In 2020, Nenagh celebrated Nenagh 800, celebrating 800 years of the development and history of the town of Nenagh. There are so many elements that make Nenagh what it is – its agricultural roots and market town, its heritage – both physical and cultural, but most of all its people.
Nenagh first became established as a walled, Norman town in the 13th Century, when Theobald FitzWalter, the founder of the Butler dynasty in Ireland, built a castle in the Nenagh area. The Butlers made the town their principle seat in their palatinate, but it was later moved, in the 14th Century, to Kilkenny.
Nenagh is the largest town in north Tipperary with an urban population of 7,995 and is part of the historical Barony of Ormond Lower which was the traditional territory of the O’Kennedy’s prior to the Norman invasion. This land was included in the grant made by King John of England to Theobald, eldest son of Hervey Walter of Lancashire, England. Theobald was subsequently appointed Chief Butler of Ireland. Nenagh Castle was built c1216 and was the main castle of the Butler family before they moved to Gowran, County Kilkenny in the 14th century.
Nenagh lies on the banks of the Nenagh River which empties into Lough Derg at Dromineer (nine kilometres to the north-west) which is a popular centre for sailing and water sports. The Silvermines Mountain range lies to the south of the town (highest peak Keeper Hill at 694 metres).
Nenagh Courthouse, which is based in Banba Square, was built in 1843 to the design of Architect John B Keane.
Following a recent refurbishment the Courthouse makes for a spectacular sight and is adorned by the bronze sculptures of three local Olympic gold medallists.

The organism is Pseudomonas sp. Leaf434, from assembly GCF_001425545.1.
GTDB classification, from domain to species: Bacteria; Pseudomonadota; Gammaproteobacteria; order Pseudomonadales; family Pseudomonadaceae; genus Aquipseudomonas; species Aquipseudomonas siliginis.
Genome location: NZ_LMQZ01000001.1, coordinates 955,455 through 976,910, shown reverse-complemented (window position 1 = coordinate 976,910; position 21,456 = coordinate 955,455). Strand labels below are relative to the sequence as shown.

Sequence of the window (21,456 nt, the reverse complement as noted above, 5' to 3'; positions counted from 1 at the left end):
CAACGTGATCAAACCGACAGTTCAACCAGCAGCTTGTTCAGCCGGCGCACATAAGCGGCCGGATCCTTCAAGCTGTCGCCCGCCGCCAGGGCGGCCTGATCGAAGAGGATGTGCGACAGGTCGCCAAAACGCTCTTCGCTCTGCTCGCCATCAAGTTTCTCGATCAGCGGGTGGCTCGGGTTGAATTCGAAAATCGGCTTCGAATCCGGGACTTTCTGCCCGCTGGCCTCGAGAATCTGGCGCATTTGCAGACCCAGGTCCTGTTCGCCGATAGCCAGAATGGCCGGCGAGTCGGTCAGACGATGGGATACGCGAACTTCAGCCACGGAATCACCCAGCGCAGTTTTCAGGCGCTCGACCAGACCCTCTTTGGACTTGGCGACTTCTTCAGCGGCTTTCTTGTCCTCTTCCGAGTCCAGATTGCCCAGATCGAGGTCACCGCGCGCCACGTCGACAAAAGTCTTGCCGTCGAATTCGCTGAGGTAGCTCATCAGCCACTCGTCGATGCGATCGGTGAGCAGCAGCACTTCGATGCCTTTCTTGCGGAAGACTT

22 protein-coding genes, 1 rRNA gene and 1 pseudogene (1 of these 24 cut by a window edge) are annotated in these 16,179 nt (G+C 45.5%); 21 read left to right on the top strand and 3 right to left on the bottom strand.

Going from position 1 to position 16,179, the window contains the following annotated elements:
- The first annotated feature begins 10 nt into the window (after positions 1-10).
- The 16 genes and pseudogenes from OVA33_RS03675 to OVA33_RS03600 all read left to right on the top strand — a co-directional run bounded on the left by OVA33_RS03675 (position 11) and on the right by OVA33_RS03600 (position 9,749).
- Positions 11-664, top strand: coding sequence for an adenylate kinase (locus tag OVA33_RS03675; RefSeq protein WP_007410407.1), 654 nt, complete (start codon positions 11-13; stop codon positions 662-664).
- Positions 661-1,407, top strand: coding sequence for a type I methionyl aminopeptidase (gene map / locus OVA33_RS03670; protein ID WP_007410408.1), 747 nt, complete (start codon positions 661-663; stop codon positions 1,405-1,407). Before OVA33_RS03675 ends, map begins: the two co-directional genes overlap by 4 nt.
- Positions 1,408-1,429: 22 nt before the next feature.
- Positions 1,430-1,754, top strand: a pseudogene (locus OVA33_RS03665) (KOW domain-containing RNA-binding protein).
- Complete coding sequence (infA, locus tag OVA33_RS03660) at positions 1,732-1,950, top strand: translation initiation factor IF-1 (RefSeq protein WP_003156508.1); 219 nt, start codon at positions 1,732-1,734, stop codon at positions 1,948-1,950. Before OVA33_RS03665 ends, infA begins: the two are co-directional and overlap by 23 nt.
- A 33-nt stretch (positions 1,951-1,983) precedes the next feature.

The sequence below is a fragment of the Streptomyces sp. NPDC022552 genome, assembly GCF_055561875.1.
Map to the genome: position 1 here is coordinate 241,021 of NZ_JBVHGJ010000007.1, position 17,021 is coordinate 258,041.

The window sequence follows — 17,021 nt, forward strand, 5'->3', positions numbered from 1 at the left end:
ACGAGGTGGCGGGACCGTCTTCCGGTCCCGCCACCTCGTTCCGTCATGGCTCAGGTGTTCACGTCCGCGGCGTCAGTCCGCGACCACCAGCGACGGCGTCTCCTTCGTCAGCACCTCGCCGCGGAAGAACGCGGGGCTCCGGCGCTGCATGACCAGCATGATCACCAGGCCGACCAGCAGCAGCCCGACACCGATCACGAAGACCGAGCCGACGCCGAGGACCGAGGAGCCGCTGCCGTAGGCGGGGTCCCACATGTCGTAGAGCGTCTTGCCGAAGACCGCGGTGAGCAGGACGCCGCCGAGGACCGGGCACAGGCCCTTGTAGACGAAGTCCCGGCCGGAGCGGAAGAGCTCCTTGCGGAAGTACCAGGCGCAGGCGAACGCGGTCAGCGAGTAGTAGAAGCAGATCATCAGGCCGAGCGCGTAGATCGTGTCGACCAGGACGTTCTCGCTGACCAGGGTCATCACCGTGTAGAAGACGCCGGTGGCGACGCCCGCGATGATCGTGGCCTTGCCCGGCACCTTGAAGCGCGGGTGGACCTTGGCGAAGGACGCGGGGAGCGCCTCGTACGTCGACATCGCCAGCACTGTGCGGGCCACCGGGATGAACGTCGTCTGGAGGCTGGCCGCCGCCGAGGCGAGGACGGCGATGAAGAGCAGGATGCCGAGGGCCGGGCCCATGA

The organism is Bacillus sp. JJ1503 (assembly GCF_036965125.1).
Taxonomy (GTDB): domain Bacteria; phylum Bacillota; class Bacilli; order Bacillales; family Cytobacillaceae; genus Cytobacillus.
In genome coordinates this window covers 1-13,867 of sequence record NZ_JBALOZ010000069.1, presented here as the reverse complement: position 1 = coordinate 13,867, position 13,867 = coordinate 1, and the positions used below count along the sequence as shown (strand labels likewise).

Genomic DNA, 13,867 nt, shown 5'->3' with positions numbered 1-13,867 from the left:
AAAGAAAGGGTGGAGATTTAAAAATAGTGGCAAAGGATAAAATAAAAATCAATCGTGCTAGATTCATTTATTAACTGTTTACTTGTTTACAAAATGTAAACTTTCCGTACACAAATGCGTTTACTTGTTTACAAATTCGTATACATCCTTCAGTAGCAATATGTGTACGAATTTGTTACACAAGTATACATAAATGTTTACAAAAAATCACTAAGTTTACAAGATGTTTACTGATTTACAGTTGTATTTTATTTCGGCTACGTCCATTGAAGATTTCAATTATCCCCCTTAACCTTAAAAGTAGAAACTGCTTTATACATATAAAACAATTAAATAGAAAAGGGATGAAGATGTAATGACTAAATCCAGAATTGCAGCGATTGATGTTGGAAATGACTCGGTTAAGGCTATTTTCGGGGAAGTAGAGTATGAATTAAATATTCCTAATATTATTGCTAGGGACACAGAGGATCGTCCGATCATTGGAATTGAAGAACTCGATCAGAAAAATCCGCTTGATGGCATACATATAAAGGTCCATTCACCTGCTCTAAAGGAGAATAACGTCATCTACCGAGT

Nenagh Heritage Centre
Nenagh Heritage Centre is a unique museum located in 19th century prison (Gaol) buildings.
Here you can learn about the history of these unique buildings, step back in time to experience old rural Ireland and follow in the footsteps of the condemned prisoners.
Nenagh Castle was built by Theobald Walter (the first of the Butlers of Ormond) around 1200.
To this day the cylindrical keep adorns the town and like most keeps it formed part of the perimeter of the fortress. The walls have now almost disappeared, but fragments remain.
The Castle is open for visitors from April to October with some limited Winter hours.
Saint Mary of the Rosary Church
Adjacent to Steeples is Church of Saint Mary of the Rosary. This church, designed by Walter Doolin, is an excellent example of large scale Gothic Revival architecture of the late nineteenth century in Ireland.
The exterior is notable for the finely-carved ashlar dressings, gargoyles and elaborate west doorway. The interior of the nave revives the quatrefoil columns found in some thirteenth-century Irish and English west country Gothic parish churches and its columns and pointed arches are of Portland stone.
A series of fine mosaics executed by Oppenheim in 1911 culminate in the chancel of the church.